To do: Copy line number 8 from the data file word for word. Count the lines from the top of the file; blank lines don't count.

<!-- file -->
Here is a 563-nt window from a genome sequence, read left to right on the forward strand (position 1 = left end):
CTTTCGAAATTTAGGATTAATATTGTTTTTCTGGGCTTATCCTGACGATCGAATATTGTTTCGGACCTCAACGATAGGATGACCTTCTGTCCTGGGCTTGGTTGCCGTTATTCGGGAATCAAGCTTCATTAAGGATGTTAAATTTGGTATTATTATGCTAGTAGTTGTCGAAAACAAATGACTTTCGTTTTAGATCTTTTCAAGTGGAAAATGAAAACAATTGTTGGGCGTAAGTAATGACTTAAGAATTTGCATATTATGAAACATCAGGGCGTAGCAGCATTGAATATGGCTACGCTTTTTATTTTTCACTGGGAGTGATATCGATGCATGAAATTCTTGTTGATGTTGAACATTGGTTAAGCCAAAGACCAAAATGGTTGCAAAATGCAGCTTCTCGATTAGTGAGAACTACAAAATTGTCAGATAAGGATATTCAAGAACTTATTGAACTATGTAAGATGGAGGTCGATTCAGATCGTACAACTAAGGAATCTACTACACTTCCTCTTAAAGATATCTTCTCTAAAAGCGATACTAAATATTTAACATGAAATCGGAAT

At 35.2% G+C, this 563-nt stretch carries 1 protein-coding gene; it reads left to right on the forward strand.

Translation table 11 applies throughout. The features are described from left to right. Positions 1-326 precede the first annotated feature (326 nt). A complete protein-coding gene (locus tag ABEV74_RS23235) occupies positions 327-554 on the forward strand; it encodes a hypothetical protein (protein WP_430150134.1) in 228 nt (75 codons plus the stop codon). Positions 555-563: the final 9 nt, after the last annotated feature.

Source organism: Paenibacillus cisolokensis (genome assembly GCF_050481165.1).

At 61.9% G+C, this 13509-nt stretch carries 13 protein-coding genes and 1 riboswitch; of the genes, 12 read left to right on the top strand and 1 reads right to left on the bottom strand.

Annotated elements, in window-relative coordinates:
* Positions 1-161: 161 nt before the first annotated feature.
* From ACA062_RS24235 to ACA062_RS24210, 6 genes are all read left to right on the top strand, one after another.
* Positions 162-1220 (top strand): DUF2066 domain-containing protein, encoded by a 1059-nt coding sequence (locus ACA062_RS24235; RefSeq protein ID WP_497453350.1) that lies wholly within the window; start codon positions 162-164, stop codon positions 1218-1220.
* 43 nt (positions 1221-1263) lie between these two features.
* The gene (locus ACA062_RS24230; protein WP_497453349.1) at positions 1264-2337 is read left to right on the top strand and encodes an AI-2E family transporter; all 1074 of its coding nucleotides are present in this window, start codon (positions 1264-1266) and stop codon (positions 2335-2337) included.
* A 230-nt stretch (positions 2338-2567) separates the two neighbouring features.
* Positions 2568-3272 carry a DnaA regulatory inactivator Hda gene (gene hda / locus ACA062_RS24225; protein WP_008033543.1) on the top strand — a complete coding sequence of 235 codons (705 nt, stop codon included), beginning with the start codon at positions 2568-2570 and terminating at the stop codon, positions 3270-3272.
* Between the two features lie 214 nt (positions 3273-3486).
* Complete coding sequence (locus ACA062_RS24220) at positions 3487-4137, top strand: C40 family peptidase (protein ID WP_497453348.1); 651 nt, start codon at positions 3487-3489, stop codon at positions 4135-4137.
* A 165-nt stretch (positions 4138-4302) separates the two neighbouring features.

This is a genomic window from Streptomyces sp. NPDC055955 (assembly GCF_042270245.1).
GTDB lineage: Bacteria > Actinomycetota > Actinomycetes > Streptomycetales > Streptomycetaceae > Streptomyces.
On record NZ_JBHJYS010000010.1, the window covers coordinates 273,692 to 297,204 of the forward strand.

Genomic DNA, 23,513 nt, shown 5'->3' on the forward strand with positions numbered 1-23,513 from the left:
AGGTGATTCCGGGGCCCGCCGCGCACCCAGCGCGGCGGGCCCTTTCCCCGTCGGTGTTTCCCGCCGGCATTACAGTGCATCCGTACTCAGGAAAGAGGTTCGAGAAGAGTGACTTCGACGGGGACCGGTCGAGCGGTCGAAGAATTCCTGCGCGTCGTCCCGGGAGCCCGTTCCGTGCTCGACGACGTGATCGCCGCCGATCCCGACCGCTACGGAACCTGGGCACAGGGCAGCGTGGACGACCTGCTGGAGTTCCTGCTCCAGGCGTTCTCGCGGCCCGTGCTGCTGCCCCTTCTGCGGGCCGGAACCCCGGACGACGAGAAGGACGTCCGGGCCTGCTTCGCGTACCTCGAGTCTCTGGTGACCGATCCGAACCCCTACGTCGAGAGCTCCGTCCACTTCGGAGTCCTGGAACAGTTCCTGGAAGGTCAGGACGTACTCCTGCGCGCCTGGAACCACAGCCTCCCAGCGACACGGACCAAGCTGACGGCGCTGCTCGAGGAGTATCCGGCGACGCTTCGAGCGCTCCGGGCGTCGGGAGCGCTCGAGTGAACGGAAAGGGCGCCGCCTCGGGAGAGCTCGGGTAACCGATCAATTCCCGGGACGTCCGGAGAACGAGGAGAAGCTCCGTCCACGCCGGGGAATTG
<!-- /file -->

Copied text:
* Positions 1-161: 161 nt before the first annotated feature.